Maurizio Del FreoRevue de philologie, de littérature et d'histoire anciennes 82:1 (2008 ): 63-69.
Les tablettes Ed 847 et Ep 539.10-12 de Pylos enregistrent respectivement le total des o-na-ta des e-qe-si-jo do-e-ro /hekwesioi doheloi/ « esclaves de l’e-qe-ta » et les o-na-ta de ke-ke-me-na ko-to-na de trois personnages appelés e-ni-to-wo, to-wa-te-u et wi-dwo-i-jo et caractérisés par l’appellatif d’a-pi-mede-o do-e-ro /Amphimēdehos doheloi/ « esclaves d’Amphimēdēs».
Maria PhilokyprouThe Mediterranean Archaeology & Archaeometry 11:2 (2011): 37-53.
In Cyprus stone was the primary building material, either as rubble or in a dressed form (called ashlar), since the Neolithic period. Initially stone was used only as rubble but later during the Late Brone Age ashlar stone appeared for the first time on the island.
Palaeomagnetic and anisotropy measurements were carried out on Minoan ash deposits obtained from the deep-sea cores, (V10-50 and V10-58), South Aegean Sea. Three distinct layers have been reported within the ash deposit in core (V10-50). Based primarily on grain-size differences, a link to three separate eruptive phases of Santorini has been suggested.
Nena GalanidouJournal of Mediterranean Archaeology 24:2 (2011): 219-242.
This paper discusses the Greek Mesolithic record in the light of refinements to the international calibration curve and recent archaeological research. Central to the discussion are the time frame used for this period of Greek prehistory, and the diagnostic potential, or visibility, of Mesolithic stone tools.
Emily Miller BonneyJournal of Mediterranean Archaeology 24:2 (2011): 171-190.
The two reconstituted faience figurines from the Temple Repositories at Knossos were restored by Sir Arthur Evans as epitomes of elite women of the Neopalatial period and objects of an indigenous palatial cult of the Snake Goddess.
David Frankel & Jennifer M. WebbJournal of Archaeological Science 39:5 (May 2012): 1380-1387.
Portable X-ray Fluorescence (pXRF) analysis of over 400 samples of Early and Middle Bronze Age Cypriot pottery from four widely separated sites identifies both local and non-local products at each. A series of analyses of sub-sets of the data highlights differences in the clays used at each site and for some distinctive types and wares.
Paula L. MartinoJournal of Ancient Egyptian Interconnections 4:1 (March 2012): 31-50.
The Hagia Triada Sarcophagus, a painted limestone larnax, has been an enigma in the Minoan artistic canon since the time of its discovery in 1903. It is the only larnax found to date made of limestone, and the only one to contain a series of narrative scenes of Minoan funerary rituals.
In this article the author examines the politics of Mycenaean feasting through an analysis of three Linear B texts from the “Palace of Nestor” at Pylos that concern regional landholdings and contributions to a feast. Consideration of scribal practices, the political situation in Late Bronze Age Messenia
Uroš Matićin Marta Hlad (ed.),STARCO III: Aut Viam Inveniam Aut Faciam, Travellling, Communicating and Trading in The Past, Ljubljana: Študentsko arheološko društvo, 2011: 51-60.
‘Minoan’ frescoes from the Egyptian palatial complex at Tell el Dabca have raised many questions regarding the nature and complexity of Egypt-Aegean interrelations. Different dating of the frescoes produced different interpretations of contacts between the Ancient Egyptian court and Cretan polities.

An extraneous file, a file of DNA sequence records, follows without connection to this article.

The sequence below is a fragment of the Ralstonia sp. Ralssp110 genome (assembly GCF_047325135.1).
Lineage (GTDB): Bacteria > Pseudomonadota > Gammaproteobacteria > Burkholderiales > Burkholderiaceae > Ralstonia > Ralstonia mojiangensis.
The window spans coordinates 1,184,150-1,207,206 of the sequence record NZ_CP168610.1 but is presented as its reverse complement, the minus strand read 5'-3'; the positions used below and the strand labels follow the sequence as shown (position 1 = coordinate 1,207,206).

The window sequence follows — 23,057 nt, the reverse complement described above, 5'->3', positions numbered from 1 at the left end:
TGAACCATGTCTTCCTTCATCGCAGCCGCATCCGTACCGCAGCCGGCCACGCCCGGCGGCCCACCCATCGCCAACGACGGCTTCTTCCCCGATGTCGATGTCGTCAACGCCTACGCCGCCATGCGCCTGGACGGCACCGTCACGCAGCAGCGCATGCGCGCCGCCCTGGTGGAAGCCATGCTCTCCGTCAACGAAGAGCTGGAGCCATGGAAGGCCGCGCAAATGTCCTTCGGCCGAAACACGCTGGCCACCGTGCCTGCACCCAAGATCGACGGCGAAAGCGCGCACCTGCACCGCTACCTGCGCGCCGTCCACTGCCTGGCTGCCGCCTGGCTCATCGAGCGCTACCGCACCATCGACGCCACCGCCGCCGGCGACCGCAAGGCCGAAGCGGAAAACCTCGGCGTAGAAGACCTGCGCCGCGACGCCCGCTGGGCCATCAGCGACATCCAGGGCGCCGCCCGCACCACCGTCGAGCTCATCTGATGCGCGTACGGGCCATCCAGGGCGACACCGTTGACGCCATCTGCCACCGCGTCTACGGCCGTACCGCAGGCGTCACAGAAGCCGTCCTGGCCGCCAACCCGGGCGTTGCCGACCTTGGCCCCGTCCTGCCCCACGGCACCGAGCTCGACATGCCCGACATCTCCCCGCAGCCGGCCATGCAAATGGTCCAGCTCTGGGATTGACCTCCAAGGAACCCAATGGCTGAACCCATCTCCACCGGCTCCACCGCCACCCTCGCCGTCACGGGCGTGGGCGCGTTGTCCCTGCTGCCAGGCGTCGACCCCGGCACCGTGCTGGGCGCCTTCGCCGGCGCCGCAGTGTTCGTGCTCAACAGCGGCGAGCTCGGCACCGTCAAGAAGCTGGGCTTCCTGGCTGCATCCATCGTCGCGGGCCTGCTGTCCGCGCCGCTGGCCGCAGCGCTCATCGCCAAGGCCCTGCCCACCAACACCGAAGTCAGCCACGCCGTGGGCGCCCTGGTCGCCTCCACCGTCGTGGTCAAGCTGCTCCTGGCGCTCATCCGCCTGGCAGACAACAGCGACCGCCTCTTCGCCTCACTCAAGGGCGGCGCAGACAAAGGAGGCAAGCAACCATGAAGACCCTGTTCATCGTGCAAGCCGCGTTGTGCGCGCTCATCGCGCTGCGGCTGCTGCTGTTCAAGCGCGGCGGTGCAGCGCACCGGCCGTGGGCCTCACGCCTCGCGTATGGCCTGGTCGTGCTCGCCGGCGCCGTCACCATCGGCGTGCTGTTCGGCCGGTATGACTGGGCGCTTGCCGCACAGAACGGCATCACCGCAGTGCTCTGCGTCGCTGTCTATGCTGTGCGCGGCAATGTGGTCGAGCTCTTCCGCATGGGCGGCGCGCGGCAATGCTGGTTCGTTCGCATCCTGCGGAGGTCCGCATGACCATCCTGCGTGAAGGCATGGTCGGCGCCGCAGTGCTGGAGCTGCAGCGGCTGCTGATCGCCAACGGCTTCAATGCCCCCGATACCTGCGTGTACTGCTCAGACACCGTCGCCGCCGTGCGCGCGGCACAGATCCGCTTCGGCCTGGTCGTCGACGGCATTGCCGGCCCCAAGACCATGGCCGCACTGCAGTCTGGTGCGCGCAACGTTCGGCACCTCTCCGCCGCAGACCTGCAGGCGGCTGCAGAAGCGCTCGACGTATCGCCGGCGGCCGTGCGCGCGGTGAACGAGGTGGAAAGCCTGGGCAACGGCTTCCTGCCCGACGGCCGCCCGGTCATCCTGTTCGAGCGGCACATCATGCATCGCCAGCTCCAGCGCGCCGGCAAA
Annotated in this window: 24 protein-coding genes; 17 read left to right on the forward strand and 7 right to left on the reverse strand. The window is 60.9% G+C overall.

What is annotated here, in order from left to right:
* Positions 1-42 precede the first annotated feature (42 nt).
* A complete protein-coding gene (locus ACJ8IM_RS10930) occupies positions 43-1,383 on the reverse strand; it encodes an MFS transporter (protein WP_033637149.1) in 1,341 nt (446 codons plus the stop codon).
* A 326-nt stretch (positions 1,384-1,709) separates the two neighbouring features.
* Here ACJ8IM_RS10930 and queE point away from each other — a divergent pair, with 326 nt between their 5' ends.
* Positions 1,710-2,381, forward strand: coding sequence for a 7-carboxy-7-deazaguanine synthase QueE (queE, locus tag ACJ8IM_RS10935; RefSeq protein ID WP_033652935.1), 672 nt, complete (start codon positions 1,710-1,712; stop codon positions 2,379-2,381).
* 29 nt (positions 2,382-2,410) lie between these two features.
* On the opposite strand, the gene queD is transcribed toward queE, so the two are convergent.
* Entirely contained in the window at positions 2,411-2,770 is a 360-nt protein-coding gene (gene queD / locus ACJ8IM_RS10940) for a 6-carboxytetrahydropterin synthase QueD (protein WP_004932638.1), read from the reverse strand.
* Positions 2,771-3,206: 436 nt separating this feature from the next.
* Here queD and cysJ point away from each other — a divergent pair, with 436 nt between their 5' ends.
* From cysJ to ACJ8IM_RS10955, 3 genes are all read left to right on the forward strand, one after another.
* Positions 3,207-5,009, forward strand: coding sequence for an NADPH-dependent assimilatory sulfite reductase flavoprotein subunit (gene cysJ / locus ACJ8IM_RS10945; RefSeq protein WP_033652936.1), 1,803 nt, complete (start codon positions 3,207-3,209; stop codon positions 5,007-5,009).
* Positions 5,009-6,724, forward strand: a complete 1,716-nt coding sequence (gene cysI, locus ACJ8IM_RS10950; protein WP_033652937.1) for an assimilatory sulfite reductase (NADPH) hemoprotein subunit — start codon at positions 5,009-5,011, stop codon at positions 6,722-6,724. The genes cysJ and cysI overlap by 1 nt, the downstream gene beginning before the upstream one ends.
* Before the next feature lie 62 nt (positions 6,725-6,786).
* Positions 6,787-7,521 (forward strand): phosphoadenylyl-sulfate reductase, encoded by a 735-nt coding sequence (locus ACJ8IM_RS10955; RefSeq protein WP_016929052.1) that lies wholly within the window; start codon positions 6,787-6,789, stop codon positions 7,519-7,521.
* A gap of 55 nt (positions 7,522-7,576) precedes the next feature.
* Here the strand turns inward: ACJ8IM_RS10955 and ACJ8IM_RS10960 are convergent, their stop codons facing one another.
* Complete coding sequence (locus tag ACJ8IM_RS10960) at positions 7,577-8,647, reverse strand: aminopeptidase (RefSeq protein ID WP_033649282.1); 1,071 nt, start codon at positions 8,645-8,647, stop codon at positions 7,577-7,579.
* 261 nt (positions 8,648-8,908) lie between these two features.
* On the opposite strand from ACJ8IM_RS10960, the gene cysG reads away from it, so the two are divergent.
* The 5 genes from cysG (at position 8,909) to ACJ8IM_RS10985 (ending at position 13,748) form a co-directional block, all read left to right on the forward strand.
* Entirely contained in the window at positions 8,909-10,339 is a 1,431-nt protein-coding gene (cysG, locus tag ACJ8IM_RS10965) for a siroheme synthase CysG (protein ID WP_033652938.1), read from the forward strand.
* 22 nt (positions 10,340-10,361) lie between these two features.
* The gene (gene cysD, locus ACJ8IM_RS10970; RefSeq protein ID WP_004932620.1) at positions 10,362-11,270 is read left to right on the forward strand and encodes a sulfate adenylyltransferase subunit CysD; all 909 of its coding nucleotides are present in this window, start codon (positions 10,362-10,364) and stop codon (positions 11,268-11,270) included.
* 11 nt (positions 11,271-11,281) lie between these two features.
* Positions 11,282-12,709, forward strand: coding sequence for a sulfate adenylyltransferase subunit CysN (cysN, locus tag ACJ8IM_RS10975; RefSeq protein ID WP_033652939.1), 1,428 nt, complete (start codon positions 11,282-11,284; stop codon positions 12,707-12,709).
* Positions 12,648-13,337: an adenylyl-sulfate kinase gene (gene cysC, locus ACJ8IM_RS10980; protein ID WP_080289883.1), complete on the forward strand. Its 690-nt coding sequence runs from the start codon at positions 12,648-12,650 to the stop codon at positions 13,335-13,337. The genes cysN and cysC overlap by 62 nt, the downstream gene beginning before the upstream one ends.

Thomas F. Tartaron, Daniel J. Pullen, Richard K. Dunn, Lita Tzortzopoulou-Gregory, Amy Dill & Joseph I. BoyceHesperia 80:4 (2011): 559-634.
This article describes the initial phase of investigations at Kalamianos, a recently discovered Mycenaean coastal settlement on the Saronic Gulf in the southeastern Corinthia. To date 50 buildings and 120 rooms of Late Helladic IIIB date have been identified at the site, which is unique for the excellent preservation of aboveground architectural remains.
Angelika Douzougli & John K. PapadopoulosJahrbuch des Deutschen Archäologischen Instituts 125 (2010): 1-88.
This paper presents an overview of recent discoveries at Liatovouni, a Molossian site in the valley of Konitsa in Epirus. The cemetery comprises 103 tombs dating from the 13th or 12th century through the late 5th or earlier 4th century BC. Special attention is given to the earliest burial, a well-armed male of the late Mycenaean period.
A biographical approach to the study of material culture reveals that an object’s meaning usually varies in different episodes of its life history. This article examines the terracotta statues from the temple at Ayia Irini on Kea in three contexts of experience: (1) their initial context in the Bronze Age temple;
Peter M. Day, Patrick S. Quinn, Jeremy B. Rutter & Vassilis KilikoglouHesperia 80:4 (2011): 511-558.
The harbor site of Kommos, Crete, has yielded rich evidence for long-distance exchange in the form of ceramic transport jars of types used not only for distribution within Crete and the Aegean, but also across the eastern Mediterranean.
Serafim E. Poulos, George Ghionis & Hampik MaroukianGeomorphology 107:1-2 (June 2009): 10-17.
Sea-level change during the last 18,000 years is a combination of eustatic, isostatic and tectonic contributions. In an effort to minimize the tectonic contributions, our study of sea-level changes in the Aegean Sea within historical times is focused on the aseismic Attico-Cycladic geotectonic zone.